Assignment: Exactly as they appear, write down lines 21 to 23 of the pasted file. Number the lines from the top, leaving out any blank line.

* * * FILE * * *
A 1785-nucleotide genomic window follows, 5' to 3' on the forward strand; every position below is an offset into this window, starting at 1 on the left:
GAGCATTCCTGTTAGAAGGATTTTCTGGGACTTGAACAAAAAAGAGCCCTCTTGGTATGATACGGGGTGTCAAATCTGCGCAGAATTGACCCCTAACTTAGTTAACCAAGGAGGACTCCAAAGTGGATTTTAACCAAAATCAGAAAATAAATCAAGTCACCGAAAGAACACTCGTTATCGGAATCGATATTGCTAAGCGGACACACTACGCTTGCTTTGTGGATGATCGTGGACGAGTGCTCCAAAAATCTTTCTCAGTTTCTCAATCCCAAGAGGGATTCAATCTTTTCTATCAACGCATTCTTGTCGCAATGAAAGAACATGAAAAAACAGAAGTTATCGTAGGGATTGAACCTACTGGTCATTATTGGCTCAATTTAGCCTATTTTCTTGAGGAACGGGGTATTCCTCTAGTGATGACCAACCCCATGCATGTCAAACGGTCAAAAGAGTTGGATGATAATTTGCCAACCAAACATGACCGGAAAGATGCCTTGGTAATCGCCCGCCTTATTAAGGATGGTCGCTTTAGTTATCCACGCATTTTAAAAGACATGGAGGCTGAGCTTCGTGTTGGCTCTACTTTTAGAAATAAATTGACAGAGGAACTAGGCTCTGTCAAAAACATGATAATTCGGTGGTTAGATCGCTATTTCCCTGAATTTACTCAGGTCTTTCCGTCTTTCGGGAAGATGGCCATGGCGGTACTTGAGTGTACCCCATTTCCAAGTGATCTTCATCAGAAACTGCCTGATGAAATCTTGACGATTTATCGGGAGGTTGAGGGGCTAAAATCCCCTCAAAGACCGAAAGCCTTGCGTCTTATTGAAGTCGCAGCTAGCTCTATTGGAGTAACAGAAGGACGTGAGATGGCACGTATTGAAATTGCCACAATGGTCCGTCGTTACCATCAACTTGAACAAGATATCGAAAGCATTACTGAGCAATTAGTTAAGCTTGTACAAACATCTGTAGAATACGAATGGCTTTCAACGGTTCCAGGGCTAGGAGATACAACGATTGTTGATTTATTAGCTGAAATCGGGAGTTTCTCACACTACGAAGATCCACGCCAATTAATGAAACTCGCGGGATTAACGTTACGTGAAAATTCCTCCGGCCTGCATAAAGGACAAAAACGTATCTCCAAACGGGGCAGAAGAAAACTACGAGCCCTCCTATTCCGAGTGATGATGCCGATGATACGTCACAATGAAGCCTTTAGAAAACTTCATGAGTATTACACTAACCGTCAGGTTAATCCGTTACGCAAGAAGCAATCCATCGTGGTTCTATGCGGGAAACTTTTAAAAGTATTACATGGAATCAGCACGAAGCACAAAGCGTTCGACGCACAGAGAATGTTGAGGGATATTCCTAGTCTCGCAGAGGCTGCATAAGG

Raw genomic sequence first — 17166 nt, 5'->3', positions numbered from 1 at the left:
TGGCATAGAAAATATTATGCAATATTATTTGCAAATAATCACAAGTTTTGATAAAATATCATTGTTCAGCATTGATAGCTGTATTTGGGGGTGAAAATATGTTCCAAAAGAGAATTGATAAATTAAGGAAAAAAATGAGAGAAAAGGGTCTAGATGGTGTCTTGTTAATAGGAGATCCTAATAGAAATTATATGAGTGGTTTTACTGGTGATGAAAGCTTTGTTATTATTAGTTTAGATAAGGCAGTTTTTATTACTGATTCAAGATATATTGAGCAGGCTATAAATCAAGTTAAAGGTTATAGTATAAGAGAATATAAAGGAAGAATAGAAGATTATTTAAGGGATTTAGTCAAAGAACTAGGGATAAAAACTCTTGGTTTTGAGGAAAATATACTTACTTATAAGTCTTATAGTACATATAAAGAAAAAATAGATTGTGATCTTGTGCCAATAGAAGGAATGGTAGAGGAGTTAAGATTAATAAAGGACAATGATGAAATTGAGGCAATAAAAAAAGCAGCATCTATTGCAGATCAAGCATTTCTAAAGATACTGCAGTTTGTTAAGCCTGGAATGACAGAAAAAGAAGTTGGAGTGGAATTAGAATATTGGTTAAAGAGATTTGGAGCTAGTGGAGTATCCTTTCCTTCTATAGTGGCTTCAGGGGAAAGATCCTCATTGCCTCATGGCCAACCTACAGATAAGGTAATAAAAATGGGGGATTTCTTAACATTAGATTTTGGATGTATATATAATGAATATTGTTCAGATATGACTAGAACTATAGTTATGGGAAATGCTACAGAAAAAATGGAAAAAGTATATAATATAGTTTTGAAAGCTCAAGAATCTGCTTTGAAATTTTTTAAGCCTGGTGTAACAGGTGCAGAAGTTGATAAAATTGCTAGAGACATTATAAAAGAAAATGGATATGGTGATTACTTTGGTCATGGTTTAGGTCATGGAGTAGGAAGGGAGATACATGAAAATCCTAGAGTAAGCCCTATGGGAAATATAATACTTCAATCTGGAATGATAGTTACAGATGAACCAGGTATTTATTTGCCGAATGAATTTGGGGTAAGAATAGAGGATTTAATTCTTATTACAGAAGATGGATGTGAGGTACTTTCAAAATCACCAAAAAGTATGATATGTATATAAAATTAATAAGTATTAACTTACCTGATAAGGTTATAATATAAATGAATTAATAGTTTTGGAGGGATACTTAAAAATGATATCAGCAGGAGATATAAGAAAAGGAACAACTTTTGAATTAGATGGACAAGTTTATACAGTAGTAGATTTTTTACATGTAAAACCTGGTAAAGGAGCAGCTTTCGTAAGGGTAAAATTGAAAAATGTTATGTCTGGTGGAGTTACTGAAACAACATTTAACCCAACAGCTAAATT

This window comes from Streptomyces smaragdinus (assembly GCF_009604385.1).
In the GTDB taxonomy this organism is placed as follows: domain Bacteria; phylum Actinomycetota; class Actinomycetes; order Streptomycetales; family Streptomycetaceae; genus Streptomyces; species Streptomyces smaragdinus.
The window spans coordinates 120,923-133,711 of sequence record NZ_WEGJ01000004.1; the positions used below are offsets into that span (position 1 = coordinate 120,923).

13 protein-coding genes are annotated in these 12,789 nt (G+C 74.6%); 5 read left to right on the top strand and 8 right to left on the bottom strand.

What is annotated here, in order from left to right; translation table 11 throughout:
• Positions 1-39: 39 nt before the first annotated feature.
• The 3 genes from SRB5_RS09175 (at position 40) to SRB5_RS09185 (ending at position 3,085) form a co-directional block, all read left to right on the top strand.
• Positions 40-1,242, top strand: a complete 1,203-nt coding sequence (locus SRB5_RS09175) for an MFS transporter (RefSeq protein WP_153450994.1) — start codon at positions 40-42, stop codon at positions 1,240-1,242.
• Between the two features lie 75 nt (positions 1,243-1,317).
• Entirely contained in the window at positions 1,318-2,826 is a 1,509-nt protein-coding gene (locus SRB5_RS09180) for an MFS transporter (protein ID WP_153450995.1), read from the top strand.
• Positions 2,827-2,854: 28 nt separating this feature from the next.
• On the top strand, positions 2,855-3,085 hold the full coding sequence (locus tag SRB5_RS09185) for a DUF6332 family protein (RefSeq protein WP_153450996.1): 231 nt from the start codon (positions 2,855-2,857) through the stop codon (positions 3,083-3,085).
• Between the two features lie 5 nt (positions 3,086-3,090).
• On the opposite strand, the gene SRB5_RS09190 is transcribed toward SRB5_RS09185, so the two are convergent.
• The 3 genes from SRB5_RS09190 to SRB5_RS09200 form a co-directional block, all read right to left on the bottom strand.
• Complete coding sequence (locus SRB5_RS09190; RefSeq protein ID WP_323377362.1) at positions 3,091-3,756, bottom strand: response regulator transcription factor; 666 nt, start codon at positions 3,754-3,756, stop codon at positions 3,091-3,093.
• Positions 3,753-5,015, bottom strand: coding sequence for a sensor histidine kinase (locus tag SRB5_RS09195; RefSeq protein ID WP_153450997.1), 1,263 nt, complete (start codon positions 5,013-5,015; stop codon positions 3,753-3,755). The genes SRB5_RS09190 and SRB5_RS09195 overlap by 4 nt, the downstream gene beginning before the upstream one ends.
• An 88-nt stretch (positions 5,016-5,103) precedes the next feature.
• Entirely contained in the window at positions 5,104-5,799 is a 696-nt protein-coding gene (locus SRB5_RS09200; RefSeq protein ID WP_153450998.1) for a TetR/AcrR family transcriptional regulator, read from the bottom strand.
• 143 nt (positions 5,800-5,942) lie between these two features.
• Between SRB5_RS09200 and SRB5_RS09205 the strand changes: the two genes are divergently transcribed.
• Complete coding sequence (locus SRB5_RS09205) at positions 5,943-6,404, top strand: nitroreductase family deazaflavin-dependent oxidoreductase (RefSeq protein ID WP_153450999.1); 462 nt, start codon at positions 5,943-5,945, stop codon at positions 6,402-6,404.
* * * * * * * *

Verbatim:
• Positions 3,753-5,015, bottom strand: coding sequence for a sensor histidine kinase (locus tag SRB5_RS09195; RefSeq protein ID WP_153450997.1), 1,263 nt, complete (start codon positions 5,013-5,015; stop codon positions 3,753-3,755). The genes SRB5_RS09190 and SRB5_RS09195 overlap by 4 nt, the downstream gene beginning before the upstream one ends.
• An 88-nt stretch (positions 5,016-5,103) precedes the next feature.
• Entirely contained in the window at positions 5,104-5,799 is a 696-nt protein-coding gene (locus SRB5_RS09200; RefSeq protein ID WP_153450998.1) for a TetR/AcrR family transcriptional regulator, read from the bottom strand.